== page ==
Does the government that governs least also govern best? The famous quote will be put to the test if Congress and the White house don’t resolve the “Taxmageddon” train wreck coming our way. What’s at stake? Perhaps economic growth, according to a new report from the Congressional Budget Office: “Economic Effects of Reducing the Fiscal Restraint That Is Scheduled to Occur in 2013.”
Unless the government acts between now and the end of the year, a combination of expiring tax cuts and broad reductions in spending will kick in automatically. It doesn’t take a genius to recognize that this wave of fiscal change, if implemented overnight in one fell swoop, could be toxic for a fragile economic recovery. The CBO report says as much:
If current law is allowed to unfold unchanged, the CBO expects that the economy will retreat at an annual real (inflation-adjusted) rate of 1.3% in the first half of 2013—a decline that “would probably be judged to be a recession” by the National Bureau of Economic Research. In that case, overall growth for 2012 is expected to be a shallow 0.5%.The CBO engages in a bit of scenario analysis:
What would happen if lawmakers changed fiscal policy in late 2012 to remove or offset all of the policies that are scheduled to reduce the federal budget deficit by 5.1 percent of GDP between calendar years 2012 and 2013? In that case, CBO estimates, the growth of real GDP in calendar year 2013 would lie in a broad range around 4.4 percent, well above the 0.5 percent projected for 2013 under current law.
Ultimately, there’s the fine line between balancing short-term economic challenges and promoting long-term fiscal rectitude. As the CBO advises:
However, eliminating or reducing the fiscal restraint scheduled to occur next year without imposing comparable restraint in future years would reduce output and income in the longer run relative to what would occur if the scheduled fiscal restraint remained in place. If all current policies were extended for a prolonged period, federal debt held by the public—currently about 70 percent of GDP, its highest mark since 1950—would continue to rise much faster than GDP. Such a path for federal debt could not be sustained indefinitely, and policy changes would be required at some point.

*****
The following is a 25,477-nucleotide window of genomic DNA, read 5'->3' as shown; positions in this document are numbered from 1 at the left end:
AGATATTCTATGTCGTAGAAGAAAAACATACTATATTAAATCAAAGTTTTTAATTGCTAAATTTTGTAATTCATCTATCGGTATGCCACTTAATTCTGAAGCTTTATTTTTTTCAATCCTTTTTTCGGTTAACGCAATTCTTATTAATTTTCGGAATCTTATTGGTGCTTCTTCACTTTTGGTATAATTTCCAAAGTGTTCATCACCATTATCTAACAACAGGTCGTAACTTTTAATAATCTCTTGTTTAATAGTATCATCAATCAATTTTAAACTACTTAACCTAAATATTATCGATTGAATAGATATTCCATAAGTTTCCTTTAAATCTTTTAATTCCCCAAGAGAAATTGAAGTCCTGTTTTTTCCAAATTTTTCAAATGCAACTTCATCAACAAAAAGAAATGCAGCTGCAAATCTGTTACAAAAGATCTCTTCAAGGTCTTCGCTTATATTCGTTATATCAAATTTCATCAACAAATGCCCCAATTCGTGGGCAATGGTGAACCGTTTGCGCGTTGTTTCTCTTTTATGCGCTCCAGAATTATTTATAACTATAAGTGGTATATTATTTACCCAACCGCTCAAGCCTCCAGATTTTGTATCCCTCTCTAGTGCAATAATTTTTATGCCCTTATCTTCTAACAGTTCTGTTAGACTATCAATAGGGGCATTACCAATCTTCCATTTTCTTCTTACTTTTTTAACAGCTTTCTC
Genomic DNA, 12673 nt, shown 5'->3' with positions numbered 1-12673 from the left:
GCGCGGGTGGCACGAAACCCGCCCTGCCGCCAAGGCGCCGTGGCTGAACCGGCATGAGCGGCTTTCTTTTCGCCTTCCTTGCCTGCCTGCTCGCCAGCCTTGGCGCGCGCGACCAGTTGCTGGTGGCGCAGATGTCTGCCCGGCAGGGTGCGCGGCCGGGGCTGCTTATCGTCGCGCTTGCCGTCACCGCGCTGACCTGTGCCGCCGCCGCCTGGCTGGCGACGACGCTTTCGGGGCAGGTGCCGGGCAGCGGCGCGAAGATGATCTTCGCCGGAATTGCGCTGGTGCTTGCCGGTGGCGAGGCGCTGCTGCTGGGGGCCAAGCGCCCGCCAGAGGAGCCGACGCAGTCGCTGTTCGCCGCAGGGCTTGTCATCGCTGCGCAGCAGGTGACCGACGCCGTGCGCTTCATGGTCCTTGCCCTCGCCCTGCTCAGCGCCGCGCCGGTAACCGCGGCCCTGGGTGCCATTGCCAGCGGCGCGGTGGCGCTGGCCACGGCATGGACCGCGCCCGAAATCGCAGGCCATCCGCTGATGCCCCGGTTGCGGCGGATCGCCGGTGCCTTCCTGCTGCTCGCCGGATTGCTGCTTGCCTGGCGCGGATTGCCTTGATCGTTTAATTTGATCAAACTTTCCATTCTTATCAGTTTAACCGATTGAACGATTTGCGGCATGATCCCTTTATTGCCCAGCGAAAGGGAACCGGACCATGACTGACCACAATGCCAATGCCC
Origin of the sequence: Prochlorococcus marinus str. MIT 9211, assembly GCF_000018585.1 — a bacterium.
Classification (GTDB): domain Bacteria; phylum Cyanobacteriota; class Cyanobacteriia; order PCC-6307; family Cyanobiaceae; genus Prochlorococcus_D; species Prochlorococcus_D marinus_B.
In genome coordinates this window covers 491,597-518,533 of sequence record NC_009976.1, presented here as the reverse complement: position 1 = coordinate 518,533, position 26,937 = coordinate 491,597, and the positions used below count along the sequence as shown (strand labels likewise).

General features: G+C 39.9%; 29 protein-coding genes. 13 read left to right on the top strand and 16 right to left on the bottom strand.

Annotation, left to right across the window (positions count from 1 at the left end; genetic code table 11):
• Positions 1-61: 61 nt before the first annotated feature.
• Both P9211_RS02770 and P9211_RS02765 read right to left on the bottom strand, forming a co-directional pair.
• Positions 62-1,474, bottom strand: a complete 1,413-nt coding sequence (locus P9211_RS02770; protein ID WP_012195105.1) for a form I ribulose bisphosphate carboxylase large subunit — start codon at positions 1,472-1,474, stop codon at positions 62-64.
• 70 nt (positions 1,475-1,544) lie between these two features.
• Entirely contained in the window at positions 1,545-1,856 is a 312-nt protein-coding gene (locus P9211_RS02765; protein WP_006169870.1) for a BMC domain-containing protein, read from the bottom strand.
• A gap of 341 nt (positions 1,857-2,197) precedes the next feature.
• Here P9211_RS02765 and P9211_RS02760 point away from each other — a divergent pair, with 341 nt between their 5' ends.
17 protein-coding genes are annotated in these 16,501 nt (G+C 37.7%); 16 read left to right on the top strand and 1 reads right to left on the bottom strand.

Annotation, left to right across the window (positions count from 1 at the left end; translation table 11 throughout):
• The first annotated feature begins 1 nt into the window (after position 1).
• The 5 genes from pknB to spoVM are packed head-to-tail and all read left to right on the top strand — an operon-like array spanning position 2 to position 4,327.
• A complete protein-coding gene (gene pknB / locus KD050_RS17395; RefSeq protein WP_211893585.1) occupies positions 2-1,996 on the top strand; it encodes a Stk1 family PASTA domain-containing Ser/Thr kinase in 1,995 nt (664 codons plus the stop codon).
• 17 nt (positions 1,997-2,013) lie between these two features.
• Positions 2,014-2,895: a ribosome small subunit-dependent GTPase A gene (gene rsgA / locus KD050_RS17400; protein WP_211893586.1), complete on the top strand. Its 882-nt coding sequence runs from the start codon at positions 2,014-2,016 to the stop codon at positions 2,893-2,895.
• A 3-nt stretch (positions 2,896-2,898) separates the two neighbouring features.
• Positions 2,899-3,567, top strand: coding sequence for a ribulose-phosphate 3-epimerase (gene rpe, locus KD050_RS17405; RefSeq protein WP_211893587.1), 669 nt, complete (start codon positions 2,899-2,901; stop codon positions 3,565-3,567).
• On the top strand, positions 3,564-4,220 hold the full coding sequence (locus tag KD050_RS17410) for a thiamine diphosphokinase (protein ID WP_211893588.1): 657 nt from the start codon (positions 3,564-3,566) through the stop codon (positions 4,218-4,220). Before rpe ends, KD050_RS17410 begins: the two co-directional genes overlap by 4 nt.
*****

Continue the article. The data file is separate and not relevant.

Forecasting how all this plays out is especially tricky at a time of dysfunctional government and an unusually contentious election season. Meantime, the macro stakes are rising. There’s an assumption that economic policy is focused on favoring growth and keeping the nation out of recession. The track record is, of course, littered with mistakes and failure, although one can argue that those were honest errors and/or the fallout from “normal” political affairs. The danger that awaits now, however, may be the first time that government actively plays a role in tipping the economy into recession. Is Washington really going to let that risk rise?
“You can call this a fiscal cliff. You can call it Taxmageddon as others have done,” says Sen. Orrin Hatch, a Republican from Utah. “Whatever you call it, it will be a disaster for the middle class. And it will be a disaster for the small businesses that will be the engine of our economic recovery.”
For the moment, at least, the public is unconcerned (or unaware?). Economic confidence hit a new post-Great Recession high last week, according to Gallup. That’s not surprising, given the ongoing expansion in the broad economy, according to the April reading on the Chicago National Fed Activity Index.
The question before the house: Will events in Washington derail whatever positive momentum bubbles in the economy?